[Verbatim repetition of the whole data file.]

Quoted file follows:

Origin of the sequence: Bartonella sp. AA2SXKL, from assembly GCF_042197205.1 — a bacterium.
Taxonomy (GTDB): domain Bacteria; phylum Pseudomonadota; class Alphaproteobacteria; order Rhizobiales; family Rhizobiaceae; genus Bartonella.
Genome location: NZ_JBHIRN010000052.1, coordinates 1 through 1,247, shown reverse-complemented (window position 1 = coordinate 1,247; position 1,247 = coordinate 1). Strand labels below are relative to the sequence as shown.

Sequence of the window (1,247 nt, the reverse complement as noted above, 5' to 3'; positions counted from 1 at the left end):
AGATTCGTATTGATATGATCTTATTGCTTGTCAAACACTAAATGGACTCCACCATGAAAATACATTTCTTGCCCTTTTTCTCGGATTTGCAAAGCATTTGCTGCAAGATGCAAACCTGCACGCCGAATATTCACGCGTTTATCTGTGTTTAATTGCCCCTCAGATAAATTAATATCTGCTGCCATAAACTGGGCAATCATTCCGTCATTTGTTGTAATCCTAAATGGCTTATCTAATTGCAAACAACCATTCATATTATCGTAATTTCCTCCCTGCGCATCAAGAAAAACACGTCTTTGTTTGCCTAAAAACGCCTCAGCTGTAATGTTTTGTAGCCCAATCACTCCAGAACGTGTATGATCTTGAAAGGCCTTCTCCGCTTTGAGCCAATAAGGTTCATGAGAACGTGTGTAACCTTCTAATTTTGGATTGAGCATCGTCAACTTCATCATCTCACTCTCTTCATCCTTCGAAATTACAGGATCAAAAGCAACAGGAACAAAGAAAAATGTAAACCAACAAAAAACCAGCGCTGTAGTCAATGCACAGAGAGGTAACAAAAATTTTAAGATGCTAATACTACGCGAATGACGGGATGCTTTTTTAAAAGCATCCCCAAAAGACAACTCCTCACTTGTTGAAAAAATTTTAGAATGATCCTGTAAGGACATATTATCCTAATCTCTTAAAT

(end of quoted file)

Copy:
Origin of the sequence: Bartonella sp. AA2SXKL, from assembly GCF_042197205.1 — a bacterium.
Taxonomy (GTDB): domain Bacteria; phylum Pseudomonadota; class Alphaproteobacteria; order Rhizobiales; family Rhizobiaceae; genus Bartonella.
Genome location: NZ_JBHIRN010000052.1, coordinates 1 through 1,247, shown reverse-complemented (window position 1 = coordinate 1,247; position 1,247 = coordinate 1). Strand labels below are relative to the sequence as shown.

Sequence of the window (1,247 nt, the reverse complement as noted above, 5' to 3'; positions counted from 1 at the left end):
AGATTCGTATTGATATGATCTTATTGCTTGTCAAACACTAAATGGACTCCACCATGAAAATACATTTCTTGCCCTTTTTCTCGGATTTGCAAAGCATTTGCTGCAAGATGCAAACCTGCACGCCGAATATTCACGCGTTTATCTGTGTTTAATTGCCCCTCAGATAAATTAATATCTGCTGCCATAAACTGGGCAATCATTCCGTCATTTGTTGTAATCCTAAATGGCTTATCTAATTGCAAACAACCATTCATATTATCGTAATTTCCTCCCTGCGCATCAAGAAAAACACGTCTTTGTTTGCCTAAAAACGCCTCAGCTGTAATGTTTTGTAGCCCAATCACTCCAGAACGTGTATGATCTTGAAAGGCCTTCTCCGCTTTGAGCCAATAAGGTTCATGAGAACGTGTGTAACCTTCTAATTTTGGATTGAGCATCGTCAACTTCATCATCTCACTCTCTTCATCCTTCGAAATTACAGGATCAAAAGCAACAGGAACAAAGAAAAATGTAAACCAACAAAAAACCAGCGCTGTAGTCAATGCACAGAGAGGTAACAAAAATTTTAAGATGCTAATACTACGCGAATGACGGGATGCTTTTTTAAAAGCATCCCCAAAAGACAACTCCTCACTTGTTGAAAAAATTTTAGAATGATCCTGTAAGGACATATTATCCTAATCTCTTAAAT